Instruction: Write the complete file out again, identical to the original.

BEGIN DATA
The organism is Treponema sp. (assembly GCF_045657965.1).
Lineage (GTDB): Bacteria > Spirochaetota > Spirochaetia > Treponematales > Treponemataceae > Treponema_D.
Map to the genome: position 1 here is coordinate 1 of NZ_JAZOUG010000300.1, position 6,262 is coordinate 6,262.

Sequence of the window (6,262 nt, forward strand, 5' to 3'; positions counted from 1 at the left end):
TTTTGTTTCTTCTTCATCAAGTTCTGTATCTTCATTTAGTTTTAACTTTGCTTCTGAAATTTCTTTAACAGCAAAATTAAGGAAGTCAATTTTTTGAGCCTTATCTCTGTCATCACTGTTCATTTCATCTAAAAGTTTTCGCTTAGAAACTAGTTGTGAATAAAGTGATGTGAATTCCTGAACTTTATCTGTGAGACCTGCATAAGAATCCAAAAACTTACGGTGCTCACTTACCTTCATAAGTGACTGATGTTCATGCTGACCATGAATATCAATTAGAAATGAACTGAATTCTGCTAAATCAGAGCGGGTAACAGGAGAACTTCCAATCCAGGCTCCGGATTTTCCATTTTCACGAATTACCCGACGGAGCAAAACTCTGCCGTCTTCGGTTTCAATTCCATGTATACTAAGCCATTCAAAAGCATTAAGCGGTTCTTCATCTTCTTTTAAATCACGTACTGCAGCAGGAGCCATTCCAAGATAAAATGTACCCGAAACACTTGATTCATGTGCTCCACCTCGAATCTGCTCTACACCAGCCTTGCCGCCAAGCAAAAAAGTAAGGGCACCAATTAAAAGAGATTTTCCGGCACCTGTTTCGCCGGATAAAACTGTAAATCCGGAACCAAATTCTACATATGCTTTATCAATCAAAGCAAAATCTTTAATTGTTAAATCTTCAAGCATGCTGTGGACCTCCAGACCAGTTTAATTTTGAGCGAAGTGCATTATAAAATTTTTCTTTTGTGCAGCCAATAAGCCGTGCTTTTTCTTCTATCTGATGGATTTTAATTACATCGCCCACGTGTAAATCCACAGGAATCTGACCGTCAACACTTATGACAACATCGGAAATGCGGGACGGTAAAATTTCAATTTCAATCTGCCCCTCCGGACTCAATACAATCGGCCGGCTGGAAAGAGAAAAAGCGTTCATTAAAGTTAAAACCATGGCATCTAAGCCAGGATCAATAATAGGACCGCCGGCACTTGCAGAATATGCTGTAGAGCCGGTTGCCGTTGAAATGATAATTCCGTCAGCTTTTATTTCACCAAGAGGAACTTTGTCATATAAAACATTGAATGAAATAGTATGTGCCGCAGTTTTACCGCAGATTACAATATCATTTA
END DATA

The organism is Treponema sp. (assembly GCF_045657965.1).
Lineage (GTDB): Bacteria > Spirochaetota > Spirochaetia > Treponematales > Treponemataceae > Treponema_D.
Map to the genome: position 1 here is coordinate 1 of NZ_JAZOUG010000300.1, position 6,262 is coordinate 6,262.

Sequence of the window (6,262 nt, forward strand, 5' to 3'; positions counted from 1 at the left end):
TTTTGTTTCTTCTTCATCAAGTTCTGTATCTTCATTTAGTTTTAACTTTGCTTCTGAAATTTCTTTAACAGCAAAATTAAGGAAGTCAATTTTTTGAGCCTTATCTCTGTCATCACTGTTCATTTCATCTAAAAGTTTTCGCTTAGAAACTAGTTGTGAATAAAGTGATGTGAATTCCTGAACTTTATCTGTGAGACCTGCATAAGAATCCAAAAACTTACGGTGCTCACTTACCTTCATAAGTGACTGATGTTCATGCTGACCATGAATATCAATTAGAAATGAACTGAATTCTGCTAAATCAGAGCGGGTAACAGGAGAACTTCCAATCCAGGCTCCGGATTTTCCATTTTCACGAATTACCCGACGGAGCAAAACTCTGCCGTCTTCGGTTTCAATTCCATGTATACTAAGCCATTCAAAAGCATTAAGCGGTTCTTCATCTTCTTTTAAATCACGTACTGCAGCAGGAGCCATTCCAAGATAAAATGTACCCGAAACACTTGATTCATGTGCTCCACCTCGAATCTGCTCTACACCAGCCTTGCCGCCAAGCAAAAAAGTAAGGGCACCAATTAAAAGAGATTTTCCGGCACCTGTTTCGCCGGATAAAACTGTAAATCCGGAACCAAATTCTACATATGCTTTATCAATCAAAGCAAAATCTTTAATTGTTAAATCTTCAAGCATGCTGTGGACCTCCAGACCAGTTTAATTTTGAGCGAAGTGCATTATAAAATTTTTCTTTTGTGCAGCCAATAAGCCGTGCTTTTTCTTCTATCTGATGGATTTTAATTACATCGCCCACGTGTAAATCCACAGGAATCTGACCGTCAACACTTATGACAACATCGGAAATGCGGGACGGTAAAATTTCAATTTCAATCTGCCCCTCCGGACTCAATACAATCGGCCGGCTGGAAAGAGAAAAAGCGTTCATTAAAGTTAAAACCATGGCATCTAAGCCAGGATCAATAATAGGACCGCCGGCACTTGCAGAATATGCTGTAGAGCCGGTTGCCGTTGAAATGATAATTCCGTCAGCTTTTATTTCACCAAGAGGAACTTTGTCATATAAAACATTGAATGAAATAGTATGTGCCGCAGTTTTACCGCAGATTACAATATCATTTA